As for the audience, because we've seen it so often, I think we may be desensitized to the human casualties of demonic and angelic possession. Also, these were criminals who were going to hurt Dean (and one who tried to assault Claire), so the "they had it coming" philosophy is in play here.  I don't believe the audience will judge Dean too harshly.

Pragmatic Dreamer: I got nothing except maybe Gavin being alive in 2014 will somehow cause a ripple in the time/space continuum and it will be like this never happened!



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6. So this season seems to be rebuilding the stable of secondary characters SPN had after so many have been eliminated (at least until Andrew Dabb gets a hold of them).  Are you liking this effort or not?  Is there any [not dead] character you'd like to see brought back or a character type/proposal you want to see created?

Bardicvoice:  I didn't like the "strip everyone away" decision; I always thought that took too much away not just from the brothers, but from the show's world overall. I particularly loathed the way the entire Campbell family was simply swept off the board after supposedly surviving for hundreds of years; that felt like such a waste to me. Oh, well. I'm glad to see the brothers slowly rebuilding their contacts in the hunter network and having more secondary characters survive. I love the rich depth of Jody Mills, and the idea that hunter-savvy cops could help provide the brothers with legal cover and support. Given his careful introduction and the attention paid to his background, I'm currently wondering whether Cole might become the core of a new spin-off attempt. I'd be interested to see what Linda Tran chooses to do next, if Kevin has indeed made it beyond the veil.

Metamorphic Rocks: It's always a good idea to expand the Winchesters' universe and give them other people to care about, but those secondary characters have to be interesting.  I like Jody because she is multi-layered; On the other hand, Donna and Kate didn't work for me.  Donna felt like a caricature, and I had no investment in Kate at all.  I'm ambivalent about Charlie - she's not one dimensional any longer, but she is sometimes written a bit over the top.  It was great and sweetly nostalgic to see Chuck again.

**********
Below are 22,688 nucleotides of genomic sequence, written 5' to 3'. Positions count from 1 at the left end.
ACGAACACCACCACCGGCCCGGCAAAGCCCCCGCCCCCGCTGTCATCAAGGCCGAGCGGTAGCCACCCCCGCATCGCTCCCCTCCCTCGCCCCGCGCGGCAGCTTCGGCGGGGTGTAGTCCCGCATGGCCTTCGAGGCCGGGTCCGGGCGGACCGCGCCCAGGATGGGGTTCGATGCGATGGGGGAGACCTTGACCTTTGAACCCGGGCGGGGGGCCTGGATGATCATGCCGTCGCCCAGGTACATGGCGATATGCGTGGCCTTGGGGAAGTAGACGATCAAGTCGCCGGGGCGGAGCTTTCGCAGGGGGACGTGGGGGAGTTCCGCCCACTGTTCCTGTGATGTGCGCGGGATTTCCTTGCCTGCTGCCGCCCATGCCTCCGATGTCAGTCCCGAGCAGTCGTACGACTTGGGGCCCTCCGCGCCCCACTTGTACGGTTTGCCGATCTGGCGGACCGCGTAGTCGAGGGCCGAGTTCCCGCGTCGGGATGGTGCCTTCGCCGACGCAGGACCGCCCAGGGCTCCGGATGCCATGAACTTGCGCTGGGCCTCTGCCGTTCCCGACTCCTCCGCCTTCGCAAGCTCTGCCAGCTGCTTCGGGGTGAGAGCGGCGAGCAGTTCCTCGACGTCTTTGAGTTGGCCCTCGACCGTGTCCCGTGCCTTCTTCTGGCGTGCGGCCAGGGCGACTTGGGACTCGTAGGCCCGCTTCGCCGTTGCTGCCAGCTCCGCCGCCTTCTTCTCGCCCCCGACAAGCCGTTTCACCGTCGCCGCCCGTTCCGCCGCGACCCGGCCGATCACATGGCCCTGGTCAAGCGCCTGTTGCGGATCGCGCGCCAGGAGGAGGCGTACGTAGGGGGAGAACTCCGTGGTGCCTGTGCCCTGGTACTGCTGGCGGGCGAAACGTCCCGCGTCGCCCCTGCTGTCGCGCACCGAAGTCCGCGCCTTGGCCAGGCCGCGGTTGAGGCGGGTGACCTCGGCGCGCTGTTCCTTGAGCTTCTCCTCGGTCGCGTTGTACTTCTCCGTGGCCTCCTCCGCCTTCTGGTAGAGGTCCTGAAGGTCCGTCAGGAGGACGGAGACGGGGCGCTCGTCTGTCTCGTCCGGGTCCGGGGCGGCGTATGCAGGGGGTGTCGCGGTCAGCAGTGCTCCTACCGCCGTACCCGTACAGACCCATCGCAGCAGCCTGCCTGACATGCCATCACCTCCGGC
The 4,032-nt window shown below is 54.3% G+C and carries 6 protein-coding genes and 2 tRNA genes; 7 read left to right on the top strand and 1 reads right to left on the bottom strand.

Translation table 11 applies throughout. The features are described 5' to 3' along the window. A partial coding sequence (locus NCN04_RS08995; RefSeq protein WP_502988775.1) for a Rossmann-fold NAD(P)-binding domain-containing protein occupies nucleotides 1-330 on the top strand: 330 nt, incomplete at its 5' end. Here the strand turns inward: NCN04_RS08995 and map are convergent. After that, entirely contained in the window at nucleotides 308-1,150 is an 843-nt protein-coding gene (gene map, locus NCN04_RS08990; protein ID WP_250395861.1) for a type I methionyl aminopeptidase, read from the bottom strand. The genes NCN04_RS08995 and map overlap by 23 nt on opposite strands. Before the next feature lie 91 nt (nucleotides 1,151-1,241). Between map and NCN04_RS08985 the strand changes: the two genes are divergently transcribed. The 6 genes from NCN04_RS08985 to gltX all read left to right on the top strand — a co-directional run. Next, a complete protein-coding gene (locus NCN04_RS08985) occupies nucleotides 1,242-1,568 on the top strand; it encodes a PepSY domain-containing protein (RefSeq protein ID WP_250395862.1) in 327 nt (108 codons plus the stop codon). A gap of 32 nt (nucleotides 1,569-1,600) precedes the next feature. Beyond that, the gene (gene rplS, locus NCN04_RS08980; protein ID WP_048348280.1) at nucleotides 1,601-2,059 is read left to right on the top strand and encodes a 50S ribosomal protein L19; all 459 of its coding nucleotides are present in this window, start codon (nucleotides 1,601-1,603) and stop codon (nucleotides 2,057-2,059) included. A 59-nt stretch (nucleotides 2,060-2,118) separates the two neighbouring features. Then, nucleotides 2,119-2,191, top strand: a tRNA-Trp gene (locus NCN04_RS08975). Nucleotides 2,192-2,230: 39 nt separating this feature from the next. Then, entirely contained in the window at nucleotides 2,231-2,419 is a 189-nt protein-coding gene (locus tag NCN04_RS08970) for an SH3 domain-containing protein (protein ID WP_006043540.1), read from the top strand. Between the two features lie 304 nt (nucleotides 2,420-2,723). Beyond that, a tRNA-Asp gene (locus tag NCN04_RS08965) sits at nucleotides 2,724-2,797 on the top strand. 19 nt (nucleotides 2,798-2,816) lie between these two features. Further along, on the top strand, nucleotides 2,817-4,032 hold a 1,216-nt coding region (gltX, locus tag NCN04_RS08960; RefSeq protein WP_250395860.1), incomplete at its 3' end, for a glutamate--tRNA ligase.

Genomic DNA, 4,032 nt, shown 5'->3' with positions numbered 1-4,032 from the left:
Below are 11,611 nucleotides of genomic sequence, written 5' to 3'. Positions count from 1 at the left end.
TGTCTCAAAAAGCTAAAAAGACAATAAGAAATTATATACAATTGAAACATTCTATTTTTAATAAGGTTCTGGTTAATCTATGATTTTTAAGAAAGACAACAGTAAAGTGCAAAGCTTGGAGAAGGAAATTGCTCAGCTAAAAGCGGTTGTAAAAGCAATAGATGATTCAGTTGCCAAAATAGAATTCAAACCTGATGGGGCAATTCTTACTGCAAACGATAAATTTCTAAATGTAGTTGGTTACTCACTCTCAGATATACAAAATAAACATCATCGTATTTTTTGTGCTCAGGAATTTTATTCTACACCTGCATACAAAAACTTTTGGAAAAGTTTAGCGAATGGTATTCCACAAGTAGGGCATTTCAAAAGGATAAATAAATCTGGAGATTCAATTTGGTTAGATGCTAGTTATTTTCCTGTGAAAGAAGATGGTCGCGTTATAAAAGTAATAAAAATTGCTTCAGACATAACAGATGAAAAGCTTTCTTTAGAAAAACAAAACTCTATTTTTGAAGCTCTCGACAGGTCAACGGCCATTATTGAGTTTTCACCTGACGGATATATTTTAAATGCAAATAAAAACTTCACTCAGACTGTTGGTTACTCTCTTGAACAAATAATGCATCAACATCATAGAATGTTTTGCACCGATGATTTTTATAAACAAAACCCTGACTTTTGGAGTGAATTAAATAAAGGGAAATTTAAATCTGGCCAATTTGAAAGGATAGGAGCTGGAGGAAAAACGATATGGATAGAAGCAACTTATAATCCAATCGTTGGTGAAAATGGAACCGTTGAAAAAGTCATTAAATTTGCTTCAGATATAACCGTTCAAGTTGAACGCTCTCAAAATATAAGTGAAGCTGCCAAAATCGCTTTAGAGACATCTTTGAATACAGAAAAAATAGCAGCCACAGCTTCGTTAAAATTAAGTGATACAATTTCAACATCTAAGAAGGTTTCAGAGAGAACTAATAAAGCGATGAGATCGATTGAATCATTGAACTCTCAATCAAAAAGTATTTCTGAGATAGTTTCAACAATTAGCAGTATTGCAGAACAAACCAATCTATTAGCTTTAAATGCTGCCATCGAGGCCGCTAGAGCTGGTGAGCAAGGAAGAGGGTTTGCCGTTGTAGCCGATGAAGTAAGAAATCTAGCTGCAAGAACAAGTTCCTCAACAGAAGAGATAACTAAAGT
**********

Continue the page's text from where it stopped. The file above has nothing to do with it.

I don't know that there is a specific "not dead" character I would like to see again (though there's a bunch of dead ones - Bobby, Henry and John Winchester, for starters), but rather old storylines that I would like revisited: Sam's demon blood addiction, Croatoan, The Thule Society, and many others that have the potential to produce exciting, compelling episodes.  I don't think we'll see it happen, because TPTB seem to want fresh material (even though this new material can fall short - ex: Bloodlines).  What they don't seem to understand, however, is that a good portion of the audience (especially those that talk about the glory days of the show) would enjoy seeing some of those older storylines pop up again.  That's why I thought having an episode that connected Castiel back to his vessel's family was a great idea.  However, it turned out to be the (somewhat) wrong execution and bad timing (mid-season finale) of the right idea.